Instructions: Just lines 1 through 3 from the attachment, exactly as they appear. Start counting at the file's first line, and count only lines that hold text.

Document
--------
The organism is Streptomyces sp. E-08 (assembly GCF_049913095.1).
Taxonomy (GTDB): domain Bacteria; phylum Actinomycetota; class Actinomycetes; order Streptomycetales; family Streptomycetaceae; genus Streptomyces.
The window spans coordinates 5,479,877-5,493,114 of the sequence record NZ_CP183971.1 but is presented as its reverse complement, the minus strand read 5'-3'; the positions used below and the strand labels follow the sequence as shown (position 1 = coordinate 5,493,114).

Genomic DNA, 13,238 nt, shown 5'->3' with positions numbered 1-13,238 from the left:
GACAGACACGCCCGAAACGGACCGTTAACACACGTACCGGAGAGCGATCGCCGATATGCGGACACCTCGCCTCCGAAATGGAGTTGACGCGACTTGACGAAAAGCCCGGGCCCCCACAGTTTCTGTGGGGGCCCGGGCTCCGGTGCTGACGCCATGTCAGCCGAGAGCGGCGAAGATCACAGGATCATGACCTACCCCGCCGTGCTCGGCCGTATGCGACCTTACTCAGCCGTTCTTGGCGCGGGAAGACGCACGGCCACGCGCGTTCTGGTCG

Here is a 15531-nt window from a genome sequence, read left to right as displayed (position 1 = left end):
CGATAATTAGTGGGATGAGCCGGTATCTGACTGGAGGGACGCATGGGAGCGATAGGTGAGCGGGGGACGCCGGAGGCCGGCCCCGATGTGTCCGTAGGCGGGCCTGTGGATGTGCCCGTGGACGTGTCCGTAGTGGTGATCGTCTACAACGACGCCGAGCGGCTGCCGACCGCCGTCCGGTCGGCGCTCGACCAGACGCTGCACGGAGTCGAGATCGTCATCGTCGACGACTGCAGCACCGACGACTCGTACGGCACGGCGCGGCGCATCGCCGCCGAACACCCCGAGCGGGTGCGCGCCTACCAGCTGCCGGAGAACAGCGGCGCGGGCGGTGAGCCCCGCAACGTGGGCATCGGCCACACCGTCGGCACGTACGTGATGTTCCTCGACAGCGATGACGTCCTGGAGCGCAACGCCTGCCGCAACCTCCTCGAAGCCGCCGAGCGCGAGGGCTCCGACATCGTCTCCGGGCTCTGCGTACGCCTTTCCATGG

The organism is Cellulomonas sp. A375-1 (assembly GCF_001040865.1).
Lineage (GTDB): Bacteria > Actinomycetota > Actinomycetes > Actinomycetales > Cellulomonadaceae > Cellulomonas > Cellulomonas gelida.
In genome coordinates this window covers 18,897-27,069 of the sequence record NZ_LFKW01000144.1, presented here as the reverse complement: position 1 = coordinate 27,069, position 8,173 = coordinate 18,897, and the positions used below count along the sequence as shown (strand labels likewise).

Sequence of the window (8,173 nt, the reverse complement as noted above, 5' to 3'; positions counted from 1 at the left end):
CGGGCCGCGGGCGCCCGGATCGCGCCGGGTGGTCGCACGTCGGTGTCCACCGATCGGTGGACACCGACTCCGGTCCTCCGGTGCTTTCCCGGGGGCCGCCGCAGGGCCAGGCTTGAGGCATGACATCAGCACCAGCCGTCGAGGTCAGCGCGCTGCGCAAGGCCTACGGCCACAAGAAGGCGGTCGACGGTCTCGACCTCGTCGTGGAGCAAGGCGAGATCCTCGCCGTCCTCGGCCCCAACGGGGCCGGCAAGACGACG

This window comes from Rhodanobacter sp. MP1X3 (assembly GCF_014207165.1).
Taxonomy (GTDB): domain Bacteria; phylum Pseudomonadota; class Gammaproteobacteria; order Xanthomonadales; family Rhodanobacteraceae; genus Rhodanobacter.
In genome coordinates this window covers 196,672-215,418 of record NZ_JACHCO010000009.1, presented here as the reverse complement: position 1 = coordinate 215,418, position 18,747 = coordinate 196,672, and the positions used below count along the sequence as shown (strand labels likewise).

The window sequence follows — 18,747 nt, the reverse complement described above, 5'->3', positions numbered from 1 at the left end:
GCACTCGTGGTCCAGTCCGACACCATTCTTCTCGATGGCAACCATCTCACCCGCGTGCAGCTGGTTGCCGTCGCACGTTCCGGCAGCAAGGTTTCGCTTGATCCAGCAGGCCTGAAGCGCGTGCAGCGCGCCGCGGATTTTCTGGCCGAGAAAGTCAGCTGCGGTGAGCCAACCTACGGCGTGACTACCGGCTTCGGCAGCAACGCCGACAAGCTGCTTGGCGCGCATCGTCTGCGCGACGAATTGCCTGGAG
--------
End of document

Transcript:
The organism is Streptomyces sp. E-08 (assembly GCF_049913095.1).
Taxonomy (GTDB): domain Bacteria; phylum Actinomycetota; class Actinomycetes; order Streptomycetales; family Streptomycetaceae; genus Streptomyces.
The window spans coordinates 5,479,877-5,493,114 of the sequence record NZ_CP183971.1 but is presented as its reverse complement, the minus strand read 5'-3'; the positions used below and the strand labels follow the sequence as shown (position 1 = coordinate 5,493,114).